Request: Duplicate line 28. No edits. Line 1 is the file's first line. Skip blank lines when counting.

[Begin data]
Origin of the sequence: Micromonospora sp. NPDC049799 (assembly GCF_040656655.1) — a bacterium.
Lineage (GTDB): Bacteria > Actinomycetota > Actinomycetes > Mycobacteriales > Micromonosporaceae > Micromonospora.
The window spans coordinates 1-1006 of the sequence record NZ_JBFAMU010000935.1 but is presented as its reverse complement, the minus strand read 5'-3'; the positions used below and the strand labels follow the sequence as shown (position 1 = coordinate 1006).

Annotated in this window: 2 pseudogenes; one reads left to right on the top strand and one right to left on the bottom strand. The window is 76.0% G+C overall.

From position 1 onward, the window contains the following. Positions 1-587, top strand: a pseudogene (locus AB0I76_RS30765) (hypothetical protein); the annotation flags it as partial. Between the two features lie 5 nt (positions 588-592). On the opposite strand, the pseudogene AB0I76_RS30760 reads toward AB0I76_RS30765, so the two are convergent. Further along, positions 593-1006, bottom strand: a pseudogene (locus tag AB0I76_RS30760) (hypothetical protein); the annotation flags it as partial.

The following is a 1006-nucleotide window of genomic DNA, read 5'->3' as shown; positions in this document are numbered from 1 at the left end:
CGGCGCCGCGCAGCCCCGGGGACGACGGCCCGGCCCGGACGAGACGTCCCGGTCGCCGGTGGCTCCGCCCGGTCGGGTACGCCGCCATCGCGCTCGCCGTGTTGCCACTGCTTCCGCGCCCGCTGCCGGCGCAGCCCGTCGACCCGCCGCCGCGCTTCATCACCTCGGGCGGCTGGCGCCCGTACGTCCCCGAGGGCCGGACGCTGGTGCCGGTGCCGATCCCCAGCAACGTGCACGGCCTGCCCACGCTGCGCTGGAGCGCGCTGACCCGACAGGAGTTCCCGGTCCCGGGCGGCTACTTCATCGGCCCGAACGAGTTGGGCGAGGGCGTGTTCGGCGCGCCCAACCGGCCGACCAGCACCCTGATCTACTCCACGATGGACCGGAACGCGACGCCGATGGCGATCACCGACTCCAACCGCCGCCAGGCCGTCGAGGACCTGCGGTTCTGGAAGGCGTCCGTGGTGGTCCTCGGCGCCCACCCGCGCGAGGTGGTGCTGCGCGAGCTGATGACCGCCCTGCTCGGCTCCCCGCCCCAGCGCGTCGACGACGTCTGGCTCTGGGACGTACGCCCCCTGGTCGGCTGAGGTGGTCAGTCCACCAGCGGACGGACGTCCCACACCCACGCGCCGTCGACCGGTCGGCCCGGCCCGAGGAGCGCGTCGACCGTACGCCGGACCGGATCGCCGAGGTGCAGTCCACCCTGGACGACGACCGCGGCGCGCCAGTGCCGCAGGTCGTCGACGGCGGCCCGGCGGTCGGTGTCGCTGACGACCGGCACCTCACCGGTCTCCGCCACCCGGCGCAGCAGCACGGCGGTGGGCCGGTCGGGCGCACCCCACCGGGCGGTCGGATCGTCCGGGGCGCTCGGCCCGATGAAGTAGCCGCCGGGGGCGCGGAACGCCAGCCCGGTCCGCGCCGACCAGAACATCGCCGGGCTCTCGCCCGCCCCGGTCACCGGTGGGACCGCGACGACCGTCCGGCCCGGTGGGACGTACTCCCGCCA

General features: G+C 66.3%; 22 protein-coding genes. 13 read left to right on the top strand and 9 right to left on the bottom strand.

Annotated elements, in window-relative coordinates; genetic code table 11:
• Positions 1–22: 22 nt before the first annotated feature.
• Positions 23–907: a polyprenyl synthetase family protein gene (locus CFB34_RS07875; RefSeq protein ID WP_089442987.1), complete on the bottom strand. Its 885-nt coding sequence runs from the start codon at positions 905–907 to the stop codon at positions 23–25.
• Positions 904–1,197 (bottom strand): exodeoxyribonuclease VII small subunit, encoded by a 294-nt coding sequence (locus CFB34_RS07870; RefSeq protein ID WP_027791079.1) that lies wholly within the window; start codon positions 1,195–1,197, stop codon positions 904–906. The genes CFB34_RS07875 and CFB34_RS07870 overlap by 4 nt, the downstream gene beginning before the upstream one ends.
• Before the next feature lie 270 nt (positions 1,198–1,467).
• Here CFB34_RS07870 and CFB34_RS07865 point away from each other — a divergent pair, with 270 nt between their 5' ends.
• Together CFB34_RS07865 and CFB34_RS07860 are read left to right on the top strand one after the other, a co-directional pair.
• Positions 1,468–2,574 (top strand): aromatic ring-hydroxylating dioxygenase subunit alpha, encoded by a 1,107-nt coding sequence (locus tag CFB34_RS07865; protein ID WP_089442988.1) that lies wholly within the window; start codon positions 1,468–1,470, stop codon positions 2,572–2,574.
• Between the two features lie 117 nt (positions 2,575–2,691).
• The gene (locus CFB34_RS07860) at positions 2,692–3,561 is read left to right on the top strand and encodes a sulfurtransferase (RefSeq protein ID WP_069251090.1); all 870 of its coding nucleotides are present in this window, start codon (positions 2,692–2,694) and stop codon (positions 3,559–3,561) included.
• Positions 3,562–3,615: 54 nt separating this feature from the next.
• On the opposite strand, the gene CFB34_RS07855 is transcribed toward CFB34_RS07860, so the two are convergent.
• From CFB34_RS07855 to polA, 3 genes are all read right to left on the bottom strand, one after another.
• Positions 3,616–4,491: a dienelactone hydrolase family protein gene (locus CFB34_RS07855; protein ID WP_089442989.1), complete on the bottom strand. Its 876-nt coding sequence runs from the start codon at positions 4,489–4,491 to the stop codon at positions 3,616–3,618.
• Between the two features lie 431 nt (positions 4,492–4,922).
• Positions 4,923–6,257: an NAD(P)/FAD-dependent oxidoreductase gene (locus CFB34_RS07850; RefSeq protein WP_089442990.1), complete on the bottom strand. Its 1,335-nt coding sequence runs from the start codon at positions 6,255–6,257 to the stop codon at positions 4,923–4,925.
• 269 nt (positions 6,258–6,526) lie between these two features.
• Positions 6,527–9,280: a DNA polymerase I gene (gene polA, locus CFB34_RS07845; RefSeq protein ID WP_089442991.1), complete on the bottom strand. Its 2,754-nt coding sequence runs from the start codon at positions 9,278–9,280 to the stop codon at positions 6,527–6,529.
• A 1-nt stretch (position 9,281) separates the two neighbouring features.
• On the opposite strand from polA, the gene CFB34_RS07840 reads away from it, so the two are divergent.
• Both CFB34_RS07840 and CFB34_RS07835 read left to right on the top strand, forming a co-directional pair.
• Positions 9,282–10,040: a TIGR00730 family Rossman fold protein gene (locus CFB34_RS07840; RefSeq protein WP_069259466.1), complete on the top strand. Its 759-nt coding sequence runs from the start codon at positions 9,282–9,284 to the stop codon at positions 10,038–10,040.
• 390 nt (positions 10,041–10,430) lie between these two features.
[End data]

• On the opposite strand from polA, the gene CFB34_RS07840 reads away from it, so the two are divergent.